Seminar on Flip Chip

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    Slide 3

    WHAT IS FLIP CHIP?

    Flip chip microelectronic assembly is the direct electrical connection of face-down (hence,"flipped") electronic components onto substrates, circuit boards, or carriers, by means ofconductive bumps on the chip bond pads. In contrast, wire bonding, the older technology whichflip chip is replacing, uses face-up chips with a wire connection to each pad.

    Slide 4

    Introduction

    To attach the flip chip into a circuit, the chip is inverted to bring the solder dots down ontoconnectors on the underlying electronics orcircuit board. The solder is then re-melted to producean electrical connection, typically using an ultrasonic or alternatively reflow solderprocess. Thisalso leaves a small space between the chip's circuitry and the underlying mounting. In most casesan electrically-insulating adhesive is then "underfilled" to provide a stronger mechanicalconnection, provide a heat bridge, and to ensure the solder joints are not stressed due todifferential heating of the chip and the rest of the system

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    Slide 4

    History

    IBM introduced flip chip interconnection in the early sixties for their mainframe computers, andhas continued to use flip chip since then. Delco Electronics developed flip chip for automotiveapplications in the seventies. Delphi Delco currently places over 300,000 flip chip die per dayinto automotive electronics. Most electronic watches, and a growing percentage of cellularphones, pagers, and high speed microprocessors are assembled with flip chip.

    Worldwide flip chip consumption is over 600,000 units per year, with a projected annual growthrate of nearly 50% per year. Semiconductor manufacturers currently bump for flip chip assemblyabout 3% of wafers produced, and are expected to be bumping 10% within a few years.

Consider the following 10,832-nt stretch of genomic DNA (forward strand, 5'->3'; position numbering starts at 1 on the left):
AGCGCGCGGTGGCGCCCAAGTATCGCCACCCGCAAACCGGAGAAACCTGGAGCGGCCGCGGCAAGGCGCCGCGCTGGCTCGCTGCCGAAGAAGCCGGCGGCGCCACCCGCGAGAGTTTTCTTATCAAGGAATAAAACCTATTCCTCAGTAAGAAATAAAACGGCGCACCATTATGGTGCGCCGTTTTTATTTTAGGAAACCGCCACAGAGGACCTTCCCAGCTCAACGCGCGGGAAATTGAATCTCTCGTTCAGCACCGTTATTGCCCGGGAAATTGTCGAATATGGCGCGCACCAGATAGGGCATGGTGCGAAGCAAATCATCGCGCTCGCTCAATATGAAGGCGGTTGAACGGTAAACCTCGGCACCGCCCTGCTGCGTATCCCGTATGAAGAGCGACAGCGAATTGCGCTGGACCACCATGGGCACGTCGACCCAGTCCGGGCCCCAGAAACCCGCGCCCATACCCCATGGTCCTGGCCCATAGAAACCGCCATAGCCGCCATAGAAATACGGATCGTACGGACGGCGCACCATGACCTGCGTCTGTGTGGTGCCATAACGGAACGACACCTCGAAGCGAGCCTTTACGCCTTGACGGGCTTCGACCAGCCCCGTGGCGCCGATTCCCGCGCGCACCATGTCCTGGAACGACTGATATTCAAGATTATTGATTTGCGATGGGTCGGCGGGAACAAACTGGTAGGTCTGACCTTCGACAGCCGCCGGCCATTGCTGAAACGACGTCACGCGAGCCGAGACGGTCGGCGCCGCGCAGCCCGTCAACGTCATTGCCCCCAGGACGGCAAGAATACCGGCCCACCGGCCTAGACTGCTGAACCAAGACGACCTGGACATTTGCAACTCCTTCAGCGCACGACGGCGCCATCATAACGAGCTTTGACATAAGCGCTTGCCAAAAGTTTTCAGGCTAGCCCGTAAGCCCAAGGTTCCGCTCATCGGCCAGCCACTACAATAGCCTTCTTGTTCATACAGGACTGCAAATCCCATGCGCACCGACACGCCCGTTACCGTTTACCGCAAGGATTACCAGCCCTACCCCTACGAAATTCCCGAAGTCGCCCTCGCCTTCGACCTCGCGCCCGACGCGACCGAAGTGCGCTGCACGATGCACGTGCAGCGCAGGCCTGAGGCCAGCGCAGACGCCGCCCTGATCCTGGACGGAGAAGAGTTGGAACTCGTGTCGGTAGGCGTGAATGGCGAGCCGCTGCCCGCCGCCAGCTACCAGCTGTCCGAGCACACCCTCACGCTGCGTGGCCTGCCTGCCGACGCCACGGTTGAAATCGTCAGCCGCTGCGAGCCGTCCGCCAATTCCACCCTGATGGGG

Slide 5 n 6

    Solder bump

    The solder bump flip chip process may be considered as four sequential steps:

    y preparing the wafer for solder bumping,

    y forming or placing the solder bumps,

    y attaching the bumped die to the board, substrate, or carrier, and

    y completing the assembly with an adhesive underfill.

    This preparation may include cleaning, removing insulating oxides, and providing a padmetallurgy that will protect the IC while making a good mechanical and electrical connectionto the solder bump and the board.

    Solder bumps may be formed or placed on the wafer in many ways, including evaporation,electroplating, printing, jetting, stud bumping, and direct placement. As discussed below, theresults of these methods may differ in bump size and spacing ("pitch"), solder componentsand composition, cost, manufacturing time, equipment required, assembly temperature

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    Solder bump bonding (SBB) uses solder wire in a modified wire bonder to place a ball of solderdirectly onto the bond pad. The scrubbing action of the wire bonder causes the solder ball tobond to the bond pad. The solder wire is broken off above the bump, leaving the bump on thepad, where it can be reflowed.